Tuesday, January 8, 2008

More Tips, Hooray!!

Maven Carrie RyanThis week, with a big thanks to B.E. Sanderson and the Roar for Powerful Words Award, we're blogging about writing tips -- three to be exact. How cool is it to be recognized by such cool people?! Thanks y'all (Maveneers, maybe?)! And this is an awesome meme -- I've been thinking all day about writing tips and trying to whittle them down to only three (we all know I like to give advice and we also all know what I think is *most* important changes at whim). Erica's tips from yesterday rocked and I can't wait to see what the other Mavens come up with this week!

Carrie's tip #1 (stolen from Jenny Crusie, I think): Skip the boring parts.

I know that sounds funny, but how many of us have been writing a scene and realize we're describing everything? How many of us write the character leaving the house, locking the door, walking to the driveway, getting in the car, starting the car, adjusting the mirrors, buckling the seat belts, putting the car in reverse, twisting in the seat to look out the back window only to realize it is blurred by condensation, etc etc etc. For those of us who *see* the book in our head, we see all of this. Because we just finished writing a scene at Point A and now we need to write a scene at Point B and so we have to get the character from A to B.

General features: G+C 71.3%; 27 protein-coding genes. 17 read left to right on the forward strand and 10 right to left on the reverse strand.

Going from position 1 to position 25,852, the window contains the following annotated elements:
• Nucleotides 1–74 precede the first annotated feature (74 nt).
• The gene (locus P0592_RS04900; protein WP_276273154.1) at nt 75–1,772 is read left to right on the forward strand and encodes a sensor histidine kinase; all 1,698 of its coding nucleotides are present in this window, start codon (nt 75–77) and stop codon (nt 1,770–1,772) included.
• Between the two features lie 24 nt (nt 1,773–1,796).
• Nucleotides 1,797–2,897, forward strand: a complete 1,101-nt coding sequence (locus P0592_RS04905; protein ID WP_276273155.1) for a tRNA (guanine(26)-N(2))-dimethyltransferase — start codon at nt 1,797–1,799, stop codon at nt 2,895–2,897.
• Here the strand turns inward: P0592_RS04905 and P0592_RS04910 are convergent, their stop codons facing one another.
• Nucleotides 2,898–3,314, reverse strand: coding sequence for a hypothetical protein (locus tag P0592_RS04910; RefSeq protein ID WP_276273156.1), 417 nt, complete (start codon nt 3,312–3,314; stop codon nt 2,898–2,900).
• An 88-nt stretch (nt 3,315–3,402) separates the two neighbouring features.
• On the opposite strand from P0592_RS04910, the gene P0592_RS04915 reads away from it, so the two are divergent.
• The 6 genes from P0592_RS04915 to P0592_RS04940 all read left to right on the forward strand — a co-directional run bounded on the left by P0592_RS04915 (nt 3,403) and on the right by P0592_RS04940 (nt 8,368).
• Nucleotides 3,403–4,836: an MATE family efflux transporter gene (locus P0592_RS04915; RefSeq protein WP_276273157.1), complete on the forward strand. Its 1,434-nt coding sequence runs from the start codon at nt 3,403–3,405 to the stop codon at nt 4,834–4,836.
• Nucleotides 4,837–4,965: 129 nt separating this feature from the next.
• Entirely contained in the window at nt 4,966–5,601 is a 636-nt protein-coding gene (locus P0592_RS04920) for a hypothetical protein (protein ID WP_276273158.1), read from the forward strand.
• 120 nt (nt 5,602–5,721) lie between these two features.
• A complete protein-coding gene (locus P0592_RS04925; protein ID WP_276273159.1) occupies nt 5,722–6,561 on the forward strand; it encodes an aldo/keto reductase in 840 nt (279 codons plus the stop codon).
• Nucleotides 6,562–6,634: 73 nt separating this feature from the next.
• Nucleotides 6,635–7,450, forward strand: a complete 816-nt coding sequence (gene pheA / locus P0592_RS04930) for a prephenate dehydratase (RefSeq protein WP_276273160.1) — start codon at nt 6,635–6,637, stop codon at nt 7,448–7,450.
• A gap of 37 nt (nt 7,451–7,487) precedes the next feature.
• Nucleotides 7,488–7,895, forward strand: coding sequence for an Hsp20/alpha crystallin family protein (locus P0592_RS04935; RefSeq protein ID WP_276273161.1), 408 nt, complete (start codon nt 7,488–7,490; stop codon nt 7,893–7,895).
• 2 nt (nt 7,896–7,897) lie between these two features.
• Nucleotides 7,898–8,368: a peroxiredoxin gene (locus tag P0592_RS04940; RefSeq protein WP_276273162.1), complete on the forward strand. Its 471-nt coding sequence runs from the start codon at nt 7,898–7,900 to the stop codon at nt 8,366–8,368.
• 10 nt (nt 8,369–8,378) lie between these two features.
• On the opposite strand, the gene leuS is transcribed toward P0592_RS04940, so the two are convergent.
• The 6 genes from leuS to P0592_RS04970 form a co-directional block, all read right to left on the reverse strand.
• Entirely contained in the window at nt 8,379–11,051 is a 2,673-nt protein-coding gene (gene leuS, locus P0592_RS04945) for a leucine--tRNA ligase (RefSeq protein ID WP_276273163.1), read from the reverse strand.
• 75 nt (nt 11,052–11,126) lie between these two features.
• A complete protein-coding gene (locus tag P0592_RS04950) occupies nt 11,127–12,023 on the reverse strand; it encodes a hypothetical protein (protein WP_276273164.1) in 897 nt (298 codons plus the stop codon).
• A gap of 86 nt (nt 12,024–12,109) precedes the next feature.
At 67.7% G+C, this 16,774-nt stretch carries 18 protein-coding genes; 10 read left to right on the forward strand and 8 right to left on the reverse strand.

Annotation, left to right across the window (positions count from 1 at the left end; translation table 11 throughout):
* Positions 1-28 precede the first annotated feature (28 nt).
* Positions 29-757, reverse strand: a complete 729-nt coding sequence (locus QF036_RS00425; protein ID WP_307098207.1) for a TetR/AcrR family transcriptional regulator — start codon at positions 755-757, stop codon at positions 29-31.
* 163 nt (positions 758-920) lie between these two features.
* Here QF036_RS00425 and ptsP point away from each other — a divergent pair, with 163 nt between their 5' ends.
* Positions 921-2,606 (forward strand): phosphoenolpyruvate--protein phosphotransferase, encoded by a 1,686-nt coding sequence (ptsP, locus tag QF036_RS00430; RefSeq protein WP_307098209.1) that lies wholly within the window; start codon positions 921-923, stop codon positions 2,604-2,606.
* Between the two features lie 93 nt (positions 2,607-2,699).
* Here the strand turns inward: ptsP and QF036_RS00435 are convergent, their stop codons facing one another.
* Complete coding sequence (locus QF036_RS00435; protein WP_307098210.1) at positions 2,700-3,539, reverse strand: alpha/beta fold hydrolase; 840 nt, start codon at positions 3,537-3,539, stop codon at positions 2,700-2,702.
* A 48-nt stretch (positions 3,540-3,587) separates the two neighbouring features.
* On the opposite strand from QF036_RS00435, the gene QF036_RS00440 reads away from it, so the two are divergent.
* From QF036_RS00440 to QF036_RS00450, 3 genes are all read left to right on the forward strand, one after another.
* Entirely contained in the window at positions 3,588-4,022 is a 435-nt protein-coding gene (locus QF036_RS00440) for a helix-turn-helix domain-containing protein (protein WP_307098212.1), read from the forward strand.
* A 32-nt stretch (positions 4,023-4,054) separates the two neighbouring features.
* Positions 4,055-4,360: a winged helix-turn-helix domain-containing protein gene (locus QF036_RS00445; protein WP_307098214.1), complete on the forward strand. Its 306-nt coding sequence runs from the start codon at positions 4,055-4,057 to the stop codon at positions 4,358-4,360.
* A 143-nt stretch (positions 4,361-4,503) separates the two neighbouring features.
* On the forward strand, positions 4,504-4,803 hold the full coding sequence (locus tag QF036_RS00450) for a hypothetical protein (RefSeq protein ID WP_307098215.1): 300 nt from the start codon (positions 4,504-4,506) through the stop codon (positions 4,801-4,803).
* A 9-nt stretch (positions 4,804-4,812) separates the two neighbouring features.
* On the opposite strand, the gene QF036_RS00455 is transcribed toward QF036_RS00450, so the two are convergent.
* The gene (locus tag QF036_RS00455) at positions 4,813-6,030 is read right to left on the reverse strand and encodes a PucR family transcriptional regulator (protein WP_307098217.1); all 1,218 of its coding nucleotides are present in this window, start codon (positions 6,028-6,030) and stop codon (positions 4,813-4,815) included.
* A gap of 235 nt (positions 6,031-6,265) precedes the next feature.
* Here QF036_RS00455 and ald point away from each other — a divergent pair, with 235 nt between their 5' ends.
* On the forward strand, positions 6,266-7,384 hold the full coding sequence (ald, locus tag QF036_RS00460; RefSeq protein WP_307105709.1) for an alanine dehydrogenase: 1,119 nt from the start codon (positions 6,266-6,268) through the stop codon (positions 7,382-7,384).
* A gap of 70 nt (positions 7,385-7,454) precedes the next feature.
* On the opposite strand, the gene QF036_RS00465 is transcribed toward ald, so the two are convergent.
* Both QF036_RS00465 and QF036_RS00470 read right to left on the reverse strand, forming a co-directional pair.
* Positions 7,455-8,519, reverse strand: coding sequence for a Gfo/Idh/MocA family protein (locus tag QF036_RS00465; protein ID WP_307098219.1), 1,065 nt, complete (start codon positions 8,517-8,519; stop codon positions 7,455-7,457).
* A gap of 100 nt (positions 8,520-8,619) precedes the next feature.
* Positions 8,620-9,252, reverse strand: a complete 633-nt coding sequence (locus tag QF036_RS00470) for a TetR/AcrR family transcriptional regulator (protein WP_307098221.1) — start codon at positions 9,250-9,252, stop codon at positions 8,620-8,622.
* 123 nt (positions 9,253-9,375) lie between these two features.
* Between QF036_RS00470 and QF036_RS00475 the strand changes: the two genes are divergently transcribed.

The thing is, unless something really important happens in that car, the reader doesn't care. No one cares. It's boring. Cut it. Stop writing it. Hit the delete key. Every time you sit down to write a scene and think "I really want to write this awesome fight scene, but first I have to lay the groundwork for all this motivation and to do that I need lots of backstory..." stop and think: is this the boring stuff?

Yes, every scene needs set-up and fights need foundations, etc. But at the same time, you want to keep the reader interested (plus, you want to be excited about what you're writing) and so skip the boring. Then, if you need to, go back and layer in everything else.

Carrie's tip #2: Write.